What's happening this week
Six weeks in and the changes in your growing baby (and your body) continue big time.
At a glance
- Your baby's heart is the size of a tiny poppy seed
- All your baby's other vital organs are now in place too
- Now is the time to really watch your diet
How big is my baby at six weeks?
If you can imagine a tiny poppy seed, that’s the size of your growing baby's heart now. Their heart is also changing from being a simple, single tube to a complex four chamber organ which will pump blood around their body. How amazing! All your baby's other vital organs – the kidneys, lungs and liver – are now in place too, but they still have a lot of developing left to do. The little buds which will eventually become their arms and legs are also starting to develop..
You at six weeks pregnant
You might be feeling a touch 'hormonal' by week six, and your morning sickness, tiredness and general feelings of exhaustion might have really kicked in due to those pesky hormones, particularly Beta hCG. Beta HCG is "the pregnancy hormone" that is produced by the cells of the implanting embryo, hCG reaches a peak level at about 8 to 10 weeks and then declines for the remainder of the pregnancy. It is thought that nausea can also be due to a lack of vitamin B6 too, however you should talk to your doctor before taking any supplements.
Now is the time to really watch your diet – not only to give you nutritious, energy giving foods, but also to make sure you are avoiding anything that could be harmful to your baby. Check out our diet and health in pregnancy pages for ideas for healthy meals and which foods to give a wide berth at this stage.
Getting lots of fresh air will also be of huge benefit to you and your baby as your pregnancy progresses – our bodies can only produce vitamin D when exposed to sunlight, so try and get out and about in the sun as much as possible.
Oh, and there's just over seven months left to go!
What to think about in week six
You might be giving off a few signs of pregnancy to other people now, particularly if you are steering clear of the office coffee machine and its overwhelming aromas, or making lots of visits to the bathroom if you are feeling sick or needing to wee a lot (or just for some breathing space if you are feeling mega tired!). Most women wait for their dating scan to share their good news with their friends and colleagues, so you might have to keep up an 'upset tummy' or 'ate something dodgy' line for a while! Could be time to think about how you'll make your exciting announcement though – sharing your scan pic on social media, or just spreading the word via good old fashioned face to face communication?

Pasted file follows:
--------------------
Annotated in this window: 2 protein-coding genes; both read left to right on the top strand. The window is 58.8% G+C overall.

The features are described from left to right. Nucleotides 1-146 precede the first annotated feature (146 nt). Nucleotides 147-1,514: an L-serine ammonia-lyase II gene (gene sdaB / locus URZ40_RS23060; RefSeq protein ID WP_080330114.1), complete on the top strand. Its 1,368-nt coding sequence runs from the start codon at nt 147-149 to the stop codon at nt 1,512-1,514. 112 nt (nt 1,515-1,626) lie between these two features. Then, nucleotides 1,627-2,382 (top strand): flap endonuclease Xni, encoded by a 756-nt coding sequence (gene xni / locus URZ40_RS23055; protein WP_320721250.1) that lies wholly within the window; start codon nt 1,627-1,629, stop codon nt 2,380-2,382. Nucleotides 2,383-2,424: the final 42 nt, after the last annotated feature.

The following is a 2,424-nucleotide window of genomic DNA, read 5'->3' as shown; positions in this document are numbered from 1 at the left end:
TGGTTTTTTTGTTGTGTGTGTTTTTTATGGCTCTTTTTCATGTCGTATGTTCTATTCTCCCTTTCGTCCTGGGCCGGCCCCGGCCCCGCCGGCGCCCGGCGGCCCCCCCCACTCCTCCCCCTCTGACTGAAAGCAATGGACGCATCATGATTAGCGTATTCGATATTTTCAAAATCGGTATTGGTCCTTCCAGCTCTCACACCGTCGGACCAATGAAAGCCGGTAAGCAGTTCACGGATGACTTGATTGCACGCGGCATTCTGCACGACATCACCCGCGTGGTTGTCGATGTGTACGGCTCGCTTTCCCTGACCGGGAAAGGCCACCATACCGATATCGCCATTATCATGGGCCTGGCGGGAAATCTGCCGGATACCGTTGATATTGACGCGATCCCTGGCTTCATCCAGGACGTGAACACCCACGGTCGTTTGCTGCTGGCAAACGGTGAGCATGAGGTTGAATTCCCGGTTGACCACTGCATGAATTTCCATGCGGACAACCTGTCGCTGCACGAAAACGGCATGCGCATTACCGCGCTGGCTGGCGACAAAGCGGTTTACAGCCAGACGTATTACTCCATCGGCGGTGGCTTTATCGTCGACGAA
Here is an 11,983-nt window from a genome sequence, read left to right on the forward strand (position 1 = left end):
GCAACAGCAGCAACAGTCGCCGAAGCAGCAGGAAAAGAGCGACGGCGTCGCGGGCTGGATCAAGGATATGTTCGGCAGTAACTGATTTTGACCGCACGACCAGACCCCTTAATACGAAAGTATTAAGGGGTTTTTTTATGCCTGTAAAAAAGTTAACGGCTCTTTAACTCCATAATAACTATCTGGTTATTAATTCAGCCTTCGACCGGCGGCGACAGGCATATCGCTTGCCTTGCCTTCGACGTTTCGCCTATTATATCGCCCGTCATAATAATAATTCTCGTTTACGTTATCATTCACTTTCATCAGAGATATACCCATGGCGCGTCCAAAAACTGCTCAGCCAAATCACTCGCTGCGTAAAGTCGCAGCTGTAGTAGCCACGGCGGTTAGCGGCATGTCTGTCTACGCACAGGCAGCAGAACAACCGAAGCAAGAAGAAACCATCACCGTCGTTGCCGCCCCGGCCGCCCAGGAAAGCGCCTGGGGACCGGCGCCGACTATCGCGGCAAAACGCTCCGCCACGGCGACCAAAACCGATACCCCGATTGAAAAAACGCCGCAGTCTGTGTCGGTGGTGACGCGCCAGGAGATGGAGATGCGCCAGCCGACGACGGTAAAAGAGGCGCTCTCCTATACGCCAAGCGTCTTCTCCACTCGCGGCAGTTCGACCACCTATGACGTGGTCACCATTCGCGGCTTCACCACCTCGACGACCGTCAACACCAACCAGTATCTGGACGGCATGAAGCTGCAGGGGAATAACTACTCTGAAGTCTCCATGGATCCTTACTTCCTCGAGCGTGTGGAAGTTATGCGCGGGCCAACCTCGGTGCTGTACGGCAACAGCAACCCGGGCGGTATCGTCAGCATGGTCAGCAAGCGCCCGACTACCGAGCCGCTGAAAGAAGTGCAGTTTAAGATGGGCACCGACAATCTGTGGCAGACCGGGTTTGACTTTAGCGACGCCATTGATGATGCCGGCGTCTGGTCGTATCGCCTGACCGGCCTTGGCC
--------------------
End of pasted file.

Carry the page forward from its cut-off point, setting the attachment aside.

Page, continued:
As well as trying to keep your pregnancy news under wraps, you may well be starting to fret about your diet and how best to stick to a healthy diet in your pregnancy.
That well known phrase, ‘eating for two’ may even have crossed your mind. But don’t be taken in by this old wives’ tale. It is not advised to 'eat for two' in pregnancy, or at the opposite scale, to cut calories. It is only towards the end of your pregnancy that extra calories come into play but even then the extra is only 200 extra calories - equivalent to an extra slice of toast and spread!
Expert advice is to avoid alcohol, but it may pop into your mind at times as you are getting used to the fact it is off the menu for a while to come.
If a special occasion arises and you wonder if a one glass would really hurt, it is worth baring in mind that guidelines from the Royal College of Obstetricians and Gynaecologists say that there should not be any alcohol consumption during the first three months of pregnancy while thereafter one or two units a week after are considered a 'safe amount'.
It’s also wise to consider cutting down on caffeine and giving decaffeinated drinks a go.
Thinking about your finances?
It’s natural to turn your attention to your finances soon after the excitement of discovering that you’re pregnant. Now is a good time to check what you’re spending and for some couples, it may be the first time you have had to seriously talk about money. Take a look at the money you have coming in now (remembering that income drops when you are on maternity leave) and your outgoings. Think about whether there is anything you can cut back on. Are there subscriptions you could cancel, or spending habits you could break?
An online budget tool will help. It may also be sensible doing two budgets – one for now, and one for when you are on maternity leave to allow for drops in income and additional expenses.
When does morning sickness start? Read popular posts about others mums-to-be experiences